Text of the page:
United Kingdom Bach, Robin Haigh, Mozart, Dobrinka Tabakova, Schubert: Thomas Gould (violin), Britten Sinfonia / Benjamin Grosvenor (piano/director). Milton Court, London, 26.11.2019. (CC)
Bach – Keyboard Concerto in F minor, BWV 1056 (c. 1738)
Robin Haigh – Grin (2019, world premiere tour)
Mozart – Piano Concerto No.9 in E flat, K. 271, ‘Jeunehomme’ (1777)
Dobrinka Tabakova – Fantasy Homage to Schubert (2013)
Schubert arr. D. Tabakova – Fantasie in F minor, D. 940 (1828)
In a programme that straddled, then that melded, centuries, the Britten Sinfonia at Milton Court provided varied, stimulating fare. This concert was part of a tour that also included Norwich and Saffron Hall, as well as, the further reaches of China and Taipei.
The Bach F minor had a familiar ring to it: just over a week ago, in Poznań, Poland, Dmitri Shishkin had performed it with the Amadeus Chamber Orchestra of Polish Radio under Anna Duczmal-Mróz (review). In the less cavernous Milton Court, there was more opportunity for detail to make its mark, and so it was, Benjamin Grosvenor’s ornamentations crisp, his articulation a model of accuracy. Exchanges, or to be more accurate, echoes, between piano and orchestra were managed so as to raise a smile, but it was in the profundity of the central Largo that excellence truly shone. This movement seems to bring out the best in its interpreters (it was Shishkin’s highlight, too), but perhaps Grosvenor penetrated even deeper, his projection perfectly, the string balance at the movement close, with its highlighting of the basses plunging the music suddenly into another realm. It was left to the Presto finale to extricate us, and if even in Milton Court there was some loss of detail due to the acoustic, the effect remained life-enhancing.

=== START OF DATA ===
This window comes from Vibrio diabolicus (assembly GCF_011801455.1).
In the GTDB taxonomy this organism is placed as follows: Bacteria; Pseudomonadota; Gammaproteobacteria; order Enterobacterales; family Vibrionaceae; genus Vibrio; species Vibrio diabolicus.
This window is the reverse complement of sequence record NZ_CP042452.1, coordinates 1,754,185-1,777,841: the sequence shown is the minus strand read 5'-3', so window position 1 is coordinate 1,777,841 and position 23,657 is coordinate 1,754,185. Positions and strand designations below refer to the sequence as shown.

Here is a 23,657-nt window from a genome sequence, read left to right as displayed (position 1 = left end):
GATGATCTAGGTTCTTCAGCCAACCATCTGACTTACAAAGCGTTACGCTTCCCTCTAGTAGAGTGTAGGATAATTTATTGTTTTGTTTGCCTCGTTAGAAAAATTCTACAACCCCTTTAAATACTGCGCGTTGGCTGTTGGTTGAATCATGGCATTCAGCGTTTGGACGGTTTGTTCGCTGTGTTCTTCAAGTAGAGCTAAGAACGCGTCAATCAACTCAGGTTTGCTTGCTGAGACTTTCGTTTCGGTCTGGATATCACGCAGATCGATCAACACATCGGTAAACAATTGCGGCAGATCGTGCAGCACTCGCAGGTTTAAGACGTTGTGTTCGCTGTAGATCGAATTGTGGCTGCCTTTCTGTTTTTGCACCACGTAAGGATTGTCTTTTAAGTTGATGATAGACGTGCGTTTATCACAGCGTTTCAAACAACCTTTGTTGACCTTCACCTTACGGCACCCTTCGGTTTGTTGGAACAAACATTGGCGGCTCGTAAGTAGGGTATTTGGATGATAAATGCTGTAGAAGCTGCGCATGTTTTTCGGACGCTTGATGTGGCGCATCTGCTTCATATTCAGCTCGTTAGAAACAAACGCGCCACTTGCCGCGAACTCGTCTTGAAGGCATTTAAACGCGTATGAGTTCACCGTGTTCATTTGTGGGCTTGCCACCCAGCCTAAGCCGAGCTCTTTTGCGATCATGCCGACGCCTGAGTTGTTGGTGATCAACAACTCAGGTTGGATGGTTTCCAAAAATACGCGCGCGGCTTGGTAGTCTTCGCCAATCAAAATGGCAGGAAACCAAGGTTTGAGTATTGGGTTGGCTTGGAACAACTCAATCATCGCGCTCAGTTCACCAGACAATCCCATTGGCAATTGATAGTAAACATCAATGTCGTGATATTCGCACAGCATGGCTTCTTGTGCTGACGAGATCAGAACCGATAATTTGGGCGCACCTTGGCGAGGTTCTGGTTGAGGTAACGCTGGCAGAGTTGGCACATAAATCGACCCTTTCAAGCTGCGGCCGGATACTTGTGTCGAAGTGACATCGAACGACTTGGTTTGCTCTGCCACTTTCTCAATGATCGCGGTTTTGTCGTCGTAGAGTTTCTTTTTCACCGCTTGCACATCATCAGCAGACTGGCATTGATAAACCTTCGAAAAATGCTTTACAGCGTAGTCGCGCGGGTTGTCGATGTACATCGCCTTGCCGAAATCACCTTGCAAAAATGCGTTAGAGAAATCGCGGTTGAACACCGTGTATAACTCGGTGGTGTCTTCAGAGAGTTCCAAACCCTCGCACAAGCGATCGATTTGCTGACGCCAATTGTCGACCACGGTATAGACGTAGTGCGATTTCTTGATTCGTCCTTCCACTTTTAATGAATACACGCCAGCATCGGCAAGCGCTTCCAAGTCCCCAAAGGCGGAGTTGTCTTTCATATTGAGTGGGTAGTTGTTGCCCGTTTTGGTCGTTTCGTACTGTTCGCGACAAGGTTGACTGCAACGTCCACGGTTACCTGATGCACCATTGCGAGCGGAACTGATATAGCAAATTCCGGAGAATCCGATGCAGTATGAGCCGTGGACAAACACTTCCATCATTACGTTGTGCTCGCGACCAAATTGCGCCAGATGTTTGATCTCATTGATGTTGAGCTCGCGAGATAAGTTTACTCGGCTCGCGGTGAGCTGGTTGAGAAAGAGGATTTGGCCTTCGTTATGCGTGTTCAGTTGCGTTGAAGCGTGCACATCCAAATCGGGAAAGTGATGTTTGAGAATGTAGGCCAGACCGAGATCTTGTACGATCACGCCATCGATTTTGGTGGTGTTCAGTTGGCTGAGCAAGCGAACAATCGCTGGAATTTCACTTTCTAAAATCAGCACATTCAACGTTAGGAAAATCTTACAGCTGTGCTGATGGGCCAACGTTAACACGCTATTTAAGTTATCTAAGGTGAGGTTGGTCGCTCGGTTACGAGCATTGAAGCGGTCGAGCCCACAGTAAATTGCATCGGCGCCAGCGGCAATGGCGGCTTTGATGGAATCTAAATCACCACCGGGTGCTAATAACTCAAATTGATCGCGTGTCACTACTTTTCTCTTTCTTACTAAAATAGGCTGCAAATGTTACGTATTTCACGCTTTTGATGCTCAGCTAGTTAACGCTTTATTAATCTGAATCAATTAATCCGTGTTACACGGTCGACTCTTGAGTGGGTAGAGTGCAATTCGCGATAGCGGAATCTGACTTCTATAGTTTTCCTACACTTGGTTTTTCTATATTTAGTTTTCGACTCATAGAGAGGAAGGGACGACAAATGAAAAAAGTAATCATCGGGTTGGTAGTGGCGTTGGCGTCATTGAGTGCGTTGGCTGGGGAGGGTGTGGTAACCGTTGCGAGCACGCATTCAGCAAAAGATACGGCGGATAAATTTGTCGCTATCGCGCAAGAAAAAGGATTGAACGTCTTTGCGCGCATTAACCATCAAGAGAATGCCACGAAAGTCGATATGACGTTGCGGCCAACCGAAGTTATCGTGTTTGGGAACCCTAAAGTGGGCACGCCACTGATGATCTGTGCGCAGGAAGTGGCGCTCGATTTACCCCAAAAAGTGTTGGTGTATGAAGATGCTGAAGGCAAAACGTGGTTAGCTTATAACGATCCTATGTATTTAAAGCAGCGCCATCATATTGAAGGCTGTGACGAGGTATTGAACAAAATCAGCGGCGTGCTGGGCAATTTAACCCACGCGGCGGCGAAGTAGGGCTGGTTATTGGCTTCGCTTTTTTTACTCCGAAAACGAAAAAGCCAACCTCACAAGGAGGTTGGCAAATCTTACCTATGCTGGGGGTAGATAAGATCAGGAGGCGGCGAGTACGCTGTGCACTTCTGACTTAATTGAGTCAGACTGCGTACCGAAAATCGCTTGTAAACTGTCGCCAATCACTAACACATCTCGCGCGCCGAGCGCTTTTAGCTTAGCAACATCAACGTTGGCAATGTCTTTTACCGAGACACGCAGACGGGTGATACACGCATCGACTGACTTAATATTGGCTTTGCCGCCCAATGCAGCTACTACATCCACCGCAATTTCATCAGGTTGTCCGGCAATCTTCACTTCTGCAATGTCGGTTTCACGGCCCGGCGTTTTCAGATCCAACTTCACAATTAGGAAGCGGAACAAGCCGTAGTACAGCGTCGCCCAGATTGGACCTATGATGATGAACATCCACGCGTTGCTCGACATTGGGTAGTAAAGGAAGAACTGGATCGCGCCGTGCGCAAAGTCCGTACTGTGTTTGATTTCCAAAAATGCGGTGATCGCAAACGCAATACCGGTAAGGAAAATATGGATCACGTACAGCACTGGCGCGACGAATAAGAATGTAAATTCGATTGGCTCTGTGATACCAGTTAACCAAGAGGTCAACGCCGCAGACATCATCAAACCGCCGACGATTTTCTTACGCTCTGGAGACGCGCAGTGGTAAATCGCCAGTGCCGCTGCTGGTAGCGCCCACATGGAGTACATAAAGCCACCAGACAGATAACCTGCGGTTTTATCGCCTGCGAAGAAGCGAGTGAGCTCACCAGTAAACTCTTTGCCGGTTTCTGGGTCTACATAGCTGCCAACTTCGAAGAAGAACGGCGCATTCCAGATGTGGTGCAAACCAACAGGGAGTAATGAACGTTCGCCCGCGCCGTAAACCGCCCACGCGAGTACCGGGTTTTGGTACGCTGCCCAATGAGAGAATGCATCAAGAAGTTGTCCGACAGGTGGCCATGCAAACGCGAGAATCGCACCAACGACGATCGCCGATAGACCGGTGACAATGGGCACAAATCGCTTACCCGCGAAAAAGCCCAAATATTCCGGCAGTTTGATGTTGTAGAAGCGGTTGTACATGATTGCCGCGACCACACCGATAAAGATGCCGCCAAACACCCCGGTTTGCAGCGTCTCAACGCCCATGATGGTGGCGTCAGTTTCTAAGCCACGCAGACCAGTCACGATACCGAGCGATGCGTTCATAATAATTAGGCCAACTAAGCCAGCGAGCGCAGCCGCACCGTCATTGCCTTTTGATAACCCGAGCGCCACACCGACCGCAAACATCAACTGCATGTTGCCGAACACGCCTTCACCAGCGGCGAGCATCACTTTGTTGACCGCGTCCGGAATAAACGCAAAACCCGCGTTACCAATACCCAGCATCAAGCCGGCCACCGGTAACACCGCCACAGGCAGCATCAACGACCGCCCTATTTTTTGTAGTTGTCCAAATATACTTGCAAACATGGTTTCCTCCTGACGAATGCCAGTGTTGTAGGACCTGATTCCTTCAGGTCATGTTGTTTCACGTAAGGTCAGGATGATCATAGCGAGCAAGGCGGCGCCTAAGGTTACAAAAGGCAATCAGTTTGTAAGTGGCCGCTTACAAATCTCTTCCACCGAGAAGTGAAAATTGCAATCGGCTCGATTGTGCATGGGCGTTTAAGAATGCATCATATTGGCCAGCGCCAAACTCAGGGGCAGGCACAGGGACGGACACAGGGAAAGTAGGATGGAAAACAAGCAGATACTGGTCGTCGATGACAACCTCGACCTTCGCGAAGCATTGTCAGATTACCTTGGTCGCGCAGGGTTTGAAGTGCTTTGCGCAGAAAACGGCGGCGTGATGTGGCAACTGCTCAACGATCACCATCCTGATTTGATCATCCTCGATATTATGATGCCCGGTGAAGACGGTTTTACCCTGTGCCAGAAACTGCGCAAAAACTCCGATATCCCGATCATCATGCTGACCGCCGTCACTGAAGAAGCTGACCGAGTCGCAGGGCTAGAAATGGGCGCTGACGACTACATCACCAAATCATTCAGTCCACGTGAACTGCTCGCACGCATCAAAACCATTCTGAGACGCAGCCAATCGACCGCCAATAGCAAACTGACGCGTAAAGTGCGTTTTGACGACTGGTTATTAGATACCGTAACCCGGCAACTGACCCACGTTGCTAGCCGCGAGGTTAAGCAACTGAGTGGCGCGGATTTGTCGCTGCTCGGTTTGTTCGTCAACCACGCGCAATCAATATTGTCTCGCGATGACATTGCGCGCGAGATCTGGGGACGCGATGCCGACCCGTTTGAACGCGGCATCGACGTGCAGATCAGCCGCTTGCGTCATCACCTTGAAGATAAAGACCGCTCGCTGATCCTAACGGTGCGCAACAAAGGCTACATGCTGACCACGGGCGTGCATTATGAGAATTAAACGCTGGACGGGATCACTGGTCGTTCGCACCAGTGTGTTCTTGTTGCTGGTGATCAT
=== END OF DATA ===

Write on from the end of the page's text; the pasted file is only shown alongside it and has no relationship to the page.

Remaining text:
Throughout, Grosvenor was very immobile, channelling his musical intent through his fingers. Laudably so, although it meant that describing him as ‘director’ seemed a bit of a stretch. The Mozart ‘Jeunehomme’ Concerto was just as impressive, the first movement a convincingly brisk two-to-a-bar, the second piano entrance beautifully shaped to merge seamlessly with the re-entrance of the orchestra (this concerto is the one that brings the piano in right at the beginning for two exchanges with the orchestra). Grosvenor’s technique is exemplary, the left-hand accompaniment figures perfectly even, the cadenza (Mozart’s) intriguing as Grosvenor allowed the music to take on a separate life, as if entering a different dimension. Far from a token gesture this became a vital part of the equation, the performance full of spontaneity, almost as if it were Grosvenor himself improvising. Wonderfully dusky strings brought in the central Andantino, a movement which found beauty and drama equally matched, Grosvenor beautifully declamatory at the close. The finale – with its remarkable Menuet insert, here the epitome of charm – was a properly scampering Presto, just as Mozart orders.
An encore, just as fresh: Liszt’s ‘Gnomenreigen,’ S. 145/2, one of two Concert Etudes (the other being ‘Waldesrauschen’), under Grosvenor’s fingers a kind of Mephistophelean Mendelssohn. Fabulous.